There are logs which look like they used to be part of a bridge at the outlet of the upper Davis Lake (waypoint STMG27), which makes crossing the stream easy even in high water. By now it was 7pm and raining lightly, the peaks were out of sight in the clouds, and we had to tromp through the snow 500' uphill to camp. Fortunately, the wind and rain quit just before dark, but the rain drops on my bivy bag froze before they dried.

Monday was a 2.5 hour hike out and a 7 hour drive home, which was fortunately completed before the mad rush of homeward bound holiday traffic hit. We didn't start very early after a 4800' summit day that took 13-14 hours. The most dangerous part of the trip (for me) was driving home: Mike had to thread the needle between the left shoulder and a Volvo who whipped into a U-turn (without looking back) after apparently stopping on the right shoulder. Nice driving for a SUV land yacht, but I longed for my nimble CRX at the moment.

Everyone made both summits, and for the most part we enjoyed June conditions in May. Thanks to Charles Schafer for leading, and to Tim Hult, Mike McDermitt, and Bob Suzuki for making it an enjoyable trip.


GPS waypoints

info Download the Waypoint+ data below as a GPX file for your GPS.

Datum,North America 1983,GRS 80,0,-1.6E-7,0,0,0
RP,D,TRAIL1, 37.470910550,-118.7254393939,12/31/1989,00:00:00,UNSIGNED TRAIL 
RP,D,TRAIL2, 37.455246449,-118.7408299092,12/31/1989,00:00:00,DAVIS LKS TRAIL
RP,D,JUNCT1, 37.469231487,-118.7310183886,12/31/1989,00:00:00,TRAILHEAD CHOICE 
RP,D,STMG4 , 37.472503782,-118.7289262656,12/31/1989,00:00:00,28-MAY-99 16:29 
RP,D,STMG5 , 37.477267385,-118.7286419515,12/31/1989,00:00:00,28-MAY-99 16:29 
RP,D,STMG6 , 37.476350070,-118.7300688867,12/31/1989,00:00:00,28-MAY-99 16:29 
RP,D,JUNCT2, 37.478989364,-118.7307608966,12/31/1989,00:00:00,UNMARKED TRAIL J 
RP,D,STMG8 , 37.486070395,-118.7360341195,12/31/1989,00:00:00,28-MAY-99 16:29 
RP,D,STMG9 , 37.484316231,-118.7477714662,12/31/1989,00:00:00,28-MAY-99 16:29 
RP,D,JUNCT3, 37.485582233,-118.7509203795,12/31/1989,00:00:00,XC TO CAMP
RP,D,CAMP  , 37.485158444,-118.7554318551,12/31/1989,00:00:00,GOOD CAMPING 
RP,D,STMG12, 37.485346199,-118.7584573869,12/31/1989,00:00:00,28-MAY-99 16:29 
RP,D,STMG13, 37.483592034,-118.7596536521,12/31/1989,00:00:00,28-MAY-99 16:29 
RP,D,STMG14, 37.481381894,-118.7692881469,12/31/1989,00:00:00,28-MAY-99 16:29 
RP,D,STMG15, 37.484316231,-118.7797863130,12/31/1989,00:00:00,28-MAY-99 16:29 
RP,D,SADDLE, 37.486070395,-118.7881118897,12/31/1989,00:00:00,LOW POINT 
RP,D,STMG17, 37.489004732,-118.7905687932,12/31/1989,00:00:00,28-MAY-99 16:29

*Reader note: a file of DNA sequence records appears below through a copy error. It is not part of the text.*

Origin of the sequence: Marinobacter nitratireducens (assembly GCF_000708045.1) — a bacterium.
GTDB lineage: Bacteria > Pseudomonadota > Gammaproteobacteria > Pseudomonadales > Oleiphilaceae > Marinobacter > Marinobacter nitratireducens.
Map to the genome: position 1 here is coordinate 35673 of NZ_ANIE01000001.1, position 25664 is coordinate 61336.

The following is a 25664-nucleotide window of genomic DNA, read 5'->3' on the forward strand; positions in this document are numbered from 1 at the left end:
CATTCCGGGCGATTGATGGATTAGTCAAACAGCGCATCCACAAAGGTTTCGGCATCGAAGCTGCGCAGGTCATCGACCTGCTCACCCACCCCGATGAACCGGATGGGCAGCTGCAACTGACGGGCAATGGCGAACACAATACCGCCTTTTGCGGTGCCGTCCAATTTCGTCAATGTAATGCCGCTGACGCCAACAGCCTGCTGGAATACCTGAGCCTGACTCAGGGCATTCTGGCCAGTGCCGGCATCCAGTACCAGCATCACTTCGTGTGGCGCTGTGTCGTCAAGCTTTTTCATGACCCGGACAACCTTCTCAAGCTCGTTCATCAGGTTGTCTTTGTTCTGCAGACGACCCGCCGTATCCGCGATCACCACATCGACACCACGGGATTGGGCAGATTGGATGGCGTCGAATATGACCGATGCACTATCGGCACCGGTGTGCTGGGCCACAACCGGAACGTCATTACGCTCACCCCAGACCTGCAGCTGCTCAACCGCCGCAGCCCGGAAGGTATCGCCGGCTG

RP,D,STNFRD, 37.489390970,-118.7965125684,12/31/1989,00:00:00,STANFORD NAMED 
RP,D,HIGHER, 37.495828272,-118.7925482634,12/31/1989,00:00:00,50 OVER STANFORD 
RP,D,HIGHST, 37.500060798,-118.7932724599,12/31/1989,00:00:00,90 OVER STANFORD 
RP,D,CLASS3, 37.504518629,-118.7905902509,12/31/1989,00:00:00,3RD CLASS PART 
RP,D,MORGAN, 37.511261702,-118.7797594909,12/31/1989,00:00:00,NORTH BUMP HIGH
RP,D,STMG23, 37.507796288,-118.7701249961,12/31/1989,00:00:00,28-MAY-99 16:29 
RP,D,STMG24, 37.503719331,-118.7682152633,12/31/1989,00:00:00,28-MAY-99 16:29 
RP,D,STMG25, 37.500441671,-118.7633980159,12/31/1989,00:00:00,28-MAY-99 16:29 
RP,D,STMG26, 37.497619987,-118.7622071151,12/31/1989,00:00:00,28-MAY-99 16:29 
RP,D,STMG27, 37.493199707,-118.7606299762,12/31/1989,00:00:00,28-MAY-99 16:29 
RP,D,STMG28, 37.492856384,-118.7562633399,12/31/1989,00:00:00,28-MAY-99 16:29 
RP,D,JUNCT4, 37.487180830,-118.7525189761,12/31/1989,00:00:00,JCT CAMP OR CAR 
Owen Maloy adds:

>We decided to assault the east side of Stanford and Morgan, the ones near
>Rock Creek, as a Memorial Day ski trip. Uh, well, that was before the little
>girl (La Nina) dried up all the snow. It turned out we didn't need the
>snowshoes OR crampons we carried, and much of the route was dry. (I should
>note that the OTHER Morgan is just 8 miles away, and a much better ski peak
>for non-experts like me - my report on Morgan South in 1997 is on the web.)

From a skier's point of view, in a good snow year Stanford (the north one) has a nice east facing bowl and valley with good corn snow, and it's pretty easy to get to and not steep. We had good corn there in '96. South Morgan, on the other hand, usually has rocks on top showing on account of the wind, even though it's north-facing. It's more of a winter bowl ski.

At Sonora Pass there was plenty of snow.

It has been snowing for four days in Mammoth, and we have 8 inches of freshies at 8300' right now (9 AM 6/4). Heard in the supermarket:

"Welcome to Juneuary!"

"I just love living where the seasons change!"

"I'm sure glad summer didn't last forever! Two days is plenty!"